What’s the answer then to having an intimate and close relationship that also has sizzle?

You’ve got to do three things. 

  1. You want to find ways to create some healthy distance in your relationship. 
  2. You want to be conscious about bringing novelty or newness into your relationship. 
  3. You’ve got to make your sexual relationship a priority and not last on a to-do list at the end of a long day. 

With those things in mind, along with the other research out there and my own work with couples, here are some of my top tips for creating a hot and happy sex life:

Tip #1: Don’t be Overly Familiar

  1. Shut the door! All that goes on with sharing a home and life leads to a lot of overfamiliarity. This overfamiliarity makes it hard to keep physical intimacy fresh and fun. I want you to make sure to keep some things private. Need to pee? Close the damn bathroom door! Need to fart? Leave the room. Have some weird skin tag on your inner thigh? Show it to your best friend or your doctor, not your partner. 
  1. Another way not to be overly familiar is to stop undressing in front of one another. That’s right – make it special. If you do undress in front of your partner, make it a show. Think of good naked and bad naked. Good naked is sexy peaks, keeping it special and being aware of what you look like in front of your partner. Bad naked is overfamiliarity, not caring anymore and any position that looks like your pooping. Stay away from bad naked. 

Tip #2: Pay Attention

  1. When your partner walks in the house, stop whatever you’re doing and physically go greet them at the door. Give them a kiss or hug (or both) and welcome them home. Make eye contact and be intentional with having them feel the love and happiness you feel that they’re home.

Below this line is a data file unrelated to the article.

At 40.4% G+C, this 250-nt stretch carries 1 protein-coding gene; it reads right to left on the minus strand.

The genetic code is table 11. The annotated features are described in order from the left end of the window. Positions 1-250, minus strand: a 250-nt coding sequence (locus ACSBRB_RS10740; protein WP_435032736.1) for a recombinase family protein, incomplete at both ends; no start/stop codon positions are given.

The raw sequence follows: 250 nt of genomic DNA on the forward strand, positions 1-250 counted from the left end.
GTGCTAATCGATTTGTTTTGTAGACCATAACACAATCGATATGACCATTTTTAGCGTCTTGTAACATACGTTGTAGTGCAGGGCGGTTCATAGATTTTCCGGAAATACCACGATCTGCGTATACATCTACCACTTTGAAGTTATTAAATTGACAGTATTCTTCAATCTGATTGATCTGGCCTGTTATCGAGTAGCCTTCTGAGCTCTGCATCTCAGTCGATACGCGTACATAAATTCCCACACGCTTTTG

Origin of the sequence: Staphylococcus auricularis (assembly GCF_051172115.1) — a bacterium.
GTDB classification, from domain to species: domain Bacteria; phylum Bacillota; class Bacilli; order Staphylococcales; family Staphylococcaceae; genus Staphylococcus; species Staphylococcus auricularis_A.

1. Check your partner out and let them know it. If your partner walks into a room, stop what you’re doing and watch them. Notice his broad shoulders, notice how good she looks in that skirt. Notice your partner’s eyes. Consciously think of your partner in a more sexual way, more often. This is not about having a perfect body. This is about appreciating and noticing different aspects of your partner. 
  1. If your partner asks you a question or speaks to you, stop what you’re doing and give them your full attention. Put down your phone, turn down the volume on the TV, look up from your computer and stop typing. Full. Attention. It only takes a minute. 

Tip #3: Touch without Sex

Focus on touching your partner often. Maybe every time you touch your phone, make sure you also touch your partner. When they enter or leave the room, touch or kiss them. As they walk by, touch them. 

Do all this without it leading to sex. It doesn’t mean the kisses and touches shouldn’t be hot and passionate, it just means it can’t always be with the intention of getting to the bedroom. This is all about the foreplay and build up. Even think of giving a massage without it going anywhere else. Just be sexual in the moment, without actual sex. 

Tip #4: Get Some Distance

Keep up your outside relationships. Have a gal or guy’s weekend away from your partner, have separate hobbies, and don’t do everything together. This does not mean have parallel lives – there needs to be places you connect, but there should also be places that are private and where you disconnect for a bit and just be you.

Tip #5: Every Positive Thing You do in Your Relationship is Foreplay

Think back to where we started today. You’ve got to think about sex way before you get to the bedroom. 

For you men out there, remember that it’s what you do all day that primes your woman for trusting you and being hot later. It’s not about the grand gestures for her – it’s all those little connections and “romances” all day. 

For the women out there, get naked and bring a pizza. Just kidding (well, sort of). Take charge of your sexual relationship. Don’t wait on him. Plan a lunchtime rendezvous, climb in the back of the minivan together after soccer drop off, drop your pants near the dryer. Do not wait until the end of the day when you’re exhausted. Make sex with your man a priority and think of it often.